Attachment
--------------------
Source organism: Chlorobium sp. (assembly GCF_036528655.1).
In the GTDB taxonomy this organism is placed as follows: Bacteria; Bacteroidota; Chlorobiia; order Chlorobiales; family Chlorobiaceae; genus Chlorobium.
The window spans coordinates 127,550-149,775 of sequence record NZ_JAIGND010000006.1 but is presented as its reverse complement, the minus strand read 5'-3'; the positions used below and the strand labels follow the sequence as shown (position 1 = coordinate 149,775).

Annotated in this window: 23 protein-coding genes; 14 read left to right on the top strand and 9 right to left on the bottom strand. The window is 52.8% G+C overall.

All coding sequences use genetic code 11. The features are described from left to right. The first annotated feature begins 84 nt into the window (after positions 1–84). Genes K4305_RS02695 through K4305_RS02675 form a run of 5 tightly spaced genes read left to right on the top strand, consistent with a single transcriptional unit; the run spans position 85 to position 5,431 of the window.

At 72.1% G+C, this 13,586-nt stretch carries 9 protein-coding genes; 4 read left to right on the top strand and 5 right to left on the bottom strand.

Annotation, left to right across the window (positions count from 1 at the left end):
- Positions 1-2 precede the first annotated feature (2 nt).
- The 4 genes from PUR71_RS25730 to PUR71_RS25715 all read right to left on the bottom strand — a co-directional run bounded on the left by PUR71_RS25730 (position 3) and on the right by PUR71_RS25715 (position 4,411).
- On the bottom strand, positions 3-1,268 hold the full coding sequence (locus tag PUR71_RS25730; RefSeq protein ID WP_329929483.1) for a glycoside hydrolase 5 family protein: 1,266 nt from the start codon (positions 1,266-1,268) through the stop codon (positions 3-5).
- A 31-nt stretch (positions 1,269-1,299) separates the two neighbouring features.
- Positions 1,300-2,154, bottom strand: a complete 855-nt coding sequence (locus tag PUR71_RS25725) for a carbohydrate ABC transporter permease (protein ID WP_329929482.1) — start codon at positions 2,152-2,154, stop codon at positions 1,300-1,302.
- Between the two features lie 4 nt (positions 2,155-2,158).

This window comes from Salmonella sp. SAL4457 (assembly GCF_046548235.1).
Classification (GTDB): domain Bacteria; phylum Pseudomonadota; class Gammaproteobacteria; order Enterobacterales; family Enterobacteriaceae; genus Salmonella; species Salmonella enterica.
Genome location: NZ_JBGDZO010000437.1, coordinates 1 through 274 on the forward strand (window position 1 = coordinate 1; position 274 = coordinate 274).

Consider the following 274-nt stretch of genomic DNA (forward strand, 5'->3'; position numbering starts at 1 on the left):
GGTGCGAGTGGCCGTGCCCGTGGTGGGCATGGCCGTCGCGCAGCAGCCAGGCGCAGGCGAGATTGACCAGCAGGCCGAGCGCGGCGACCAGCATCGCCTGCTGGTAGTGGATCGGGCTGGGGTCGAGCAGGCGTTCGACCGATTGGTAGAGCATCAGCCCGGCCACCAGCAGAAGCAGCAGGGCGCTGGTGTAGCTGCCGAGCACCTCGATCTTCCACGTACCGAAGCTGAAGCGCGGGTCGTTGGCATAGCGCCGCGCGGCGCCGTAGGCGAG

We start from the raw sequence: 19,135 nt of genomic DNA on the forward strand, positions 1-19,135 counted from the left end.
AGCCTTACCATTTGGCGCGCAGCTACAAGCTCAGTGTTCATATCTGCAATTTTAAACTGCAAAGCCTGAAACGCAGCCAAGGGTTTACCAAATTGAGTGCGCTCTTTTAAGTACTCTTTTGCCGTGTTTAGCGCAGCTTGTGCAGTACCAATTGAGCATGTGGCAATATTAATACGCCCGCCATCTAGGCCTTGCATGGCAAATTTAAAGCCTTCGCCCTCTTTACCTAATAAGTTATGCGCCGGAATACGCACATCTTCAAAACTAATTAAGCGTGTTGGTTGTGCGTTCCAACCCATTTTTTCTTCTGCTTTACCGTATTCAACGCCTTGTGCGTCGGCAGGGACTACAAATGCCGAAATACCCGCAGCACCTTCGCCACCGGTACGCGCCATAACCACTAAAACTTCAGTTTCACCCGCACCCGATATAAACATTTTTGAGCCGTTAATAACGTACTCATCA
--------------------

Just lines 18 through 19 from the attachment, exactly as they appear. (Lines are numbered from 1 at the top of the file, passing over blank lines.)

GGTGCGAGTGGCCGTGCCCGTGGTGGGCATGGCCGTCGCGCAGCAGCCAGGCGCAGGCGAGATTGACCAGCAGGCCGAGCGCGGCGACCAGCATCGCCTGCTGGTAGTGGATCGGGCTGGGGTCGAGCAGGCGTTCGACCGATTGGTAGAGCATCAGCCCGGCCACCAGCAGAAGCAGCAGGGCGCTGGTGTAGCTGCCGAGCACCTCGATCTTCCACGTACCGAAGCTGAAGCGCGGGTCGTTGGCATAGCGCCGCGCGGCGCCGTAGGCGAG

We start from the raw sequence: 19,135 nt of genomic DNA on the forward strand, positions 1-19,135 counted from the left end.